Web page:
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Tuesday, 27 June, 2000, 13:30 GMT 14:30 UK
Fugitive farmer becomes MP
Roy Bennet on his farm
Roy Bennet (left): Refused to bow to veterans' demands
A month ago, Roy Bennet was on the run, sleeping in a different house each night for fear of attack.

Now the farmer from south-eastern Zimbabwe has been elected as the member of parliament for the Chimanimani district.

I am on the side of good, and on the side of the Zimbabwean people

Roy Bennet
In May, Mr Bennet's farm was occupied by supporters of President Robert Mugabe at a time when other farmers had already been assaulted and forced off their land.

Mr Bennet himself was absent when the "war veterans" arrived, but his wife, Heather, and his workers were forced to chant slogans supporting the ruling Zanu-PF party.

Mrs Bennet, who was two months pregnant at the time, was threatened with a machete. She subsequently suffered a miscarriage.

One worker who refused to condemn the opposition enthusiastically enough was beaten.

Mr Bennet told the BBC he believed he would have been killed if he had been at home when the squatters arrived.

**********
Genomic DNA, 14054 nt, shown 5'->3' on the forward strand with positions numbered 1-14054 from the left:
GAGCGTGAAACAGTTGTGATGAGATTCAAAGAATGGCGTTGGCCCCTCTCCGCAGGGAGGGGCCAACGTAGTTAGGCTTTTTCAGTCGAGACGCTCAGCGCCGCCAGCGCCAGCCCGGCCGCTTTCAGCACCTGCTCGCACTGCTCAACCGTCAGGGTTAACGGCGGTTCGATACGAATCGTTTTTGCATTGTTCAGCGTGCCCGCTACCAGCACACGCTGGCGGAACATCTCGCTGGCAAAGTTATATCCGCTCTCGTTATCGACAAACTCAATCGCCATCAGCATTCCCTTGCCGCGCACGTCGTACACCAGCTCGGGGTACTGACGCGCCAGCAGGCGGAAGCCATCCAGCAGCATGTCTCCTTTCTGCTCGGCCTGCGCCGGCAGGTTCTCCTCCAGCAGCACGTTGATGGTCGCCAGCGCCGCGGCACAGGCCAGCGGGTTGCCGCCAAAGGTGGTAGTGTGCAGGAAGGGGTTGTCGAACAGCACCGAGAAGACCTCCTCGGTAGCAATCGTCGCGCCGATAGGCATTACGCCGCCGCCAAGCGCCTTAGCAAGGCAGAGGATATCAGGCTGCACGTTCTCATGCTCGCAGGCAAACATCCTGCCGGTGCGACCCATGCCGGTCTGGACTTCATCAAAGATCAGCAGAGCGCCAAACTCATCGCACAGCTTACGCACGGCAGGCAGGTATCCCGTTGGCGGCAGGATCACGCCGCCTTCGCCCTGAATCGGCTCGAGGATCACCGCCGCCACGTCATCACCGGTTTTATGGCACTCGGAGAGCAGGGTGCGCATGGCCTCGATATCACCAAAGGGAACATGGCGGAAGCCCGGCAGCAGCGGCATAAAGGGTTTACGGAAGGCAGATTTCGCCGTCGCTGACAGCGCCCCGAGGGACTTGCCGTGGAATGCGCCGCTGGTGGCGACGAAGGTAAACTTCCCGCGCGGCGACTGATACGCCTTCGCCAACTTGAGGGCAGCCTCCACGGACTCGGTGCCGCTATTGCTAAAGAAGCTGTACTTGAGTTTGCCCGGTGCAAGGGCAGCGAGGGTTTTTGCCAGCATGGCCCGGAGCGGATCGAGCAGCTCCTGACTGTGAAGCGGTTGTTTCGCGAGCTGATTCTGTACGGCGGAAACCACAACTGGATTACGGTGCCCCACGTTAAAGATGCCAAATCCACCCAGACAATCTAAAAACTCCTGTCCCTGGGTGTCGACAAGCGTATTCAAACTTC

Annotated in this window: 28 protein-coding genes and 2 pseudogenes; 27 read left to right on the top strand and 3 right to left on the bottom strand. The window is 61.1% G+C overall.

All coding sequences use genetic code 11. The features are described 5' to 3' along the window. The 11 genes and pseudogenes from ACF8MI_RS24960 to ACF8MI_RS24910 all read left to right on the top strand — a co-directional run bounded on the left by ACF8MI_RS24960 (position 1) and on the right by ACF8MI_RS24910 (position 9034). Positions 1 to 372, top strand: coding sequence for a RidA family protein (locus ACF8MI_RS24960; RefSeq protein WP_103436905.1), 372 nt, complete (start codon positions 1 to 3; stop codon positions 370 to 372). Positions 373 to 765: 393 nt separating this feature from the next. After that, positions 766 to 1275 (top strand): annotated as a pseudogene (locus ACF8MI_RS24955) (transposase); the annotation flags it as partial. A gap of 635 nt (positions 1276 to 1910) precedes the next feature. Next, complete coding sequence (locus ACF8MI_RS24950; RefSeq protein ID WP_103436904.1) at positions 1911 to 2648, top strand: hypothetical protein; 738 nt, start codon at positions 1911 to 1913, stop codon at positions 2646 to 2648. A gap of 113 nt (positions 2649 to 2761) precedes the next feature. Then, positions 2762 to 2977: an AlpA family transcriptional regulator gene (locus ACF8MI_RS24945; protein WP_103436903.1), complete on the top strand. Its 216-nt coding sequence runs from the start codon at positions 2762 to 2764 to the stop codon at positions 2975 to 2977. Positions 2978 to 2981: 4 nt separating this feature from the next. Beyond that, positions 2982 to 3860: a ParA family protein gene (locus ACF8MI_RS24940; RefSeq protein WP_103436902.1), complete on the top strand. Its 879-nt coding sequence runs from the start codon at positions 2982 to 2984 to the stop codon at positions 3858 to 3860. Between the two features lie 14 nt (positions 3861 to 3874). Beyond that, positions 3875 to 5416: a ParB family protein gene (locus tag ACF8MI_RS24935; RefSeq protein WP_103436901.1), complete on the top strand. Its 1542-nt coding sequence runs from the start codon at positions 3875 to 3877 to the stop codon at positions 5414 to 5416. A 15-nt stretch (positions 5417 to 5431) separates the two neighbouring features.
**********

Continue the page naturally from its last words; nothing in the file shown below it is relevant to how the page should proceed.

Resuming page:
Refused to give in

When Mr Bennet returned home and met the squatters, he was told he would have to renounce the MDC if he wanted to return to his farm.

Farmer at Zanu-PF rally
Some farmers were forced to attend Zanu-PF rallies
While other white farmers attended Zanu-PF rallies and joined in the songs honouring the ruling party, Mr Bennet said he would not be intimidated.

"You can choose good or you can choose evil," he told the BBC. "I am on the side of good, and on the side of the Zimbabwean people."

He and his campaign manager James Mukwaya went into hiding but remained defiant.

A fluent Shona speaker, Mr Bennet was a Zanu-PF candidate in earlier local elections before becoming disillusioned with the ruling party.

He says he has attracted support "because I have a proven track record of working well with the local community".

Near despair

Roy Bennet sounded close to despair during one interview, for which he met a BBC correspondent at a secret location.

"I just feel so helpless, there's nothing I can do, no-one I can ask for help," he said.

Mr Mukwaya said the intimidation tactics were actually helping the MDC's cause.

"How can anyone vote for the people who are beating them up? The MDC will win in Chimanimani. All I have to do is to stay alive."

Mr Mukwaya and Mr Bennet are still alive - and the MDC has indeed won in Chimanimani.

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See also:

16 Jun 00 | Africa
Zimbabwe opposition on the run
11 May 00 | Africa
Mugabe opponent forced off farm
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